The 1.25” filters seem to be the most common, they are also usually the cheapest filter size available.  Next up we have the 31mm unmounted filters, these will cost a bit more than the 1.25” filters, even though they are basically the same size.  The 36mm unmounted filters will see another price increase.  Finally, the 2” filters will cost the most, since they are the largest in size.

The main reason you would get larger filters is to reduce vignette.  The smaller the filter, the greater the chance that it will cause a vignette in your photos.  This vignette can be removed with flat frames, but you will still be losing some light.  I ended up choosing the 36mm unmounted filters.  My thought process was – “I don’t want to worry about vignette, but I also don’t want to spend all that extra money getting the 2” filters.  I also need to make sure I can fit these filters inside a filter wheel”. 


Mounted or Unmounted?

I want to stress the importance of choosing between "mounted" and "unmounted" filters.  I purchased "unmounted" filters, which don't have any threads.  This turned out to be a huge hassle!  Installing these filters into my filter wheel was incredibly frustrating and took me over an hour.  In the process, I accidentally smudged the filters a bit, and even hit them with my screw.  (I've got big, clumsy fingers...)  One of the hardest parts of the installation was determining which side had the anti-reflective coating.  One side of the filters has an anti-reflective coating, which should be facing the camera sensor.  Unfortunately, I could not tell the difference.  Therefore, I probably installed a few filters upside down.   

The mounted filters, with threads, are much easier to install!  You simply screw them into the filter wheel.  This makes it easy to swap filters, and you don't have to worry about which side has the anti-reflective coating.  The threads are only on one side of the filter, so you'll always install them correctly.  If I could go back in time, I would buy the 2" threaded filters, rather than the 36mm unmounted filters.

If you aren't good with small tools (like me), and you want a simple setup, then I'd highly recommend the "mounted" filters with threads.  This will even allow you to use a smaller filter wheel, like the ZWO EFW Mini.  There are only 5 filter slots in there.  You could pretty easily swap between the LRGB and Narrowband filters if you had threaded filters.  


Filter Wheel

Before you purchase any filters, you should also look into a filter wheel.  This is a really nice device that will allow you to quickly swap between your filters, without having to take apart your entire setup!  If you don’t have a filter wheel, you will be installing your filters directly to the telescope or camera.  Every time you want to swap filters, you'd need to take your gear apart and install a new one.  This creates a lot of opportunities for things to go wrong!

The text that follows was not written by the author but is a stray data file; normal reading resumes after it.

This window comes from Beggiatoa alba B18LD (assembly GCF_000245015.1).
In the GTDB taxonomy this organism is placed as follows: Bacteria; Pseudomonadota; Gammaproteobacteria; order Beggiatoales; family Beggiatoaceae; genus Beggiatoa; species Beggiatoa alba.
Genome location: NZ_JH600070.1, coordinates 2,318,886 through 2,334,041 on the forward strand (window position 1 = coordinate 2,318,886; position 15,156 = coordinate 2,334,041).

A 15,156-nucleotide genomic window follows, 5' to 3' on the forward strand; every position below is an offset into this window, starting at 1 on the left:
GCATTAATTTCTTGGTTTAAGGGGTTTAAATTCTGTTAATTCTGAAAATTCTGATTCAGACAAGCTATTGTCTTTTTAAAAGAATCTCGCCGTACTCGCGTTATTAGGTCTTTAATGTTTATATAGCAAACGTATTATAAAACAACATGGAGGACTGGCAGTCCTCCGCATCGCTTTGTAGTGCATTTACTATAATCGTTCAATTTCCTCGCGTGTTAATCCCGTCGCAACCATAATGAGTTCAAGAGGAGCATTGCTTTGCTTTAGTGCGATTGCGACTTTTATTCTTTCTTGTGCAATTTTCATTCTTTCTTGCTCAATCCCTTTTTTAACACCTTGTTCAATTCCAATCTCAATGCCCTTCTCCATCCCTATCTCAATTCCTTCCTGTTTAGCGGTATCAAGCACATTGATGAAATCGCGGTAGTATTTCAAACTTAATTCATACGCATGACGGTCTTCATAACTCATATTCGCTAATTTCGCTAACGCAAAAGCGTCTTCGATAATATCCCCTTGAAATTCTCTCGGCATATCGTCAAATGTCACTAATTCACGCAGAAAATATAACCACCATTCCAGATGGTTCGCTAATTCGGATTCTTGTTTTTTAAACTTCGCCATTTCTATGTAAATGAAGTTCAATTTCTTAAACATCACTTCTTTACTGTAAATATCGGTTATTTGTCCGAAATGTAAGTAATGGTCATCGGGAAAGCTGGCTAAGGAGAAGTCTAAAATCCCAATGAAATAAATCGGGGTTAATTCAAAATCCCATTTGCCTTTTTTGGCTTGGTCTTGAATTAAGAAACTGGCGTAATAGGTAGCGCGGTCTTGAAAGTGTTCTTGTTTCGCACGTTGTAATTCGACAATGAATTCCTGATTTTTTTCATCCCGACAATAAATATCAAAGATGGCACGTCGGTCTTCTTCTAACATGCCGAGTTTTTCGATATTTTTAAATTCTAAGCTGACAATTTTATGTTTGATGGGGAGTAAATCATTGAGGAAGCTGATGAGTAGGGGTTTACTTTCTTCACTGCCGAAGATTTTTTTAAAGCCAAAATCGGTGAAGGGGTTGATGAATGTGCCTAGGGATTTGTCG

There are a lot of different filter wheels to choose from, so let’s break down the key differences.  ZWO makes quite a few different filter wheels, which you can see here.  The main difference between the various filter wheels is what size filters they hold (1.25", 2", 31mm, 36mm etc...), and how many filters they can hold at one time (5,6,7,8). 

Let’s start with the EFW Mini, as this was the filter wheel I originally considered.  The main reason I wanted this filter wheel was the small size, which would pair perfectly with my SpaceCat setup.  I soon realized this filter wheel would not work for me though.  It only holds 5 filters (either 1.25” or 31mm).  I need my filter wheel to hold at least 7 filters – LRGB + 3 Narrowband.  I also wanted to use larger filters, so there was less chance of a vignette.

This led me to the ZWO EFW 7 / 8 filter wheel.  You can choose either the 7 position filter wheel, which takes 36mm filters, or the 8 position filter wheel which takes 1.25” and 31mm filters.  This filter holder has plenty of space for LRGB and 3 Narrowband filters.  Since I only need 7 filters, and I want larger filters, I choose the 7 position filter wheel.  However, if you are using 1.25” filters, then the 8 position filter wheel is a great choice.  You’ll have one extra spot you can use for any other filter you want.

ZWO also makes a filter wheel which can hold the larger 2” filters.  If you want those big filters, this is your best bet.  If I could go back in time, I would probably buy this filter holder along with the 2" filters for LRGB and Narrowband.  It will be more expensive, but should provide great results.

My favorite part of the ZWO filter wheels is that they can all be controlled by the ASIAir app on your phone!  I’ve mentioned the ASIAir before, but this is a great product that should streamline your workflow.  Once you have an ASIAir, you can control your main camera, auto-guider, and filter wheel all from your smartphone!  Instead of going outside and manually changing the filters around, you just click a button in the smartphone app and it will change to whichever filter you want.  I love how this tech all works together!

You don’t need a ZWO brand filter wheel to have this functionality.  There are other manufacturers that allow you to electronically change filters around using your laptop and some software.  However, I like the ecosystem that ZWO has established for all of their products, so that’s what I use.